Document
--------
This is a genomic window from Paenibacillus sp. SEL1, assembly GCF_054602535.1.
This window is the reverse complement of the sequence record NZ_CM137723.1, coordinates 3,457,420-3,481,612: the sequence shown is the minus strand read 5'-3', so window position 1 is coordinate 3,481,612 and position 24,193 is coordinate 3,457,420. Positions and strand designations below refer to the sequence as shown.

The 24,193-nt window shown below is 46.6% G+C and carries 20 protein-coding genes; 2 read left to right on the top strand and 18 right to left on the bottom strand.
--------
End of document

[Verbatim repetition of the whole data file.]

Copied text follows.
This is a genomic window from Paenibacillus sp. SEL1, assembly GCF_054602535.1.
This window is the reverse complement of the sequence record NZ_CM137723.1, coordinates 3,457,420-3,481,612: the sequence shown is the minus strand read 5'-3', so window position 1 is coordinate 3,481,612 and position 24,193 is coordinate 3,457,420. Positions and strand designations below refer to the sequence as shown.

The 24,193-nt window shown below is 46.6% G+C and carries 20 protein-coding genes; 2 read left to right on the top strand and 18 right to left on the bottom strand.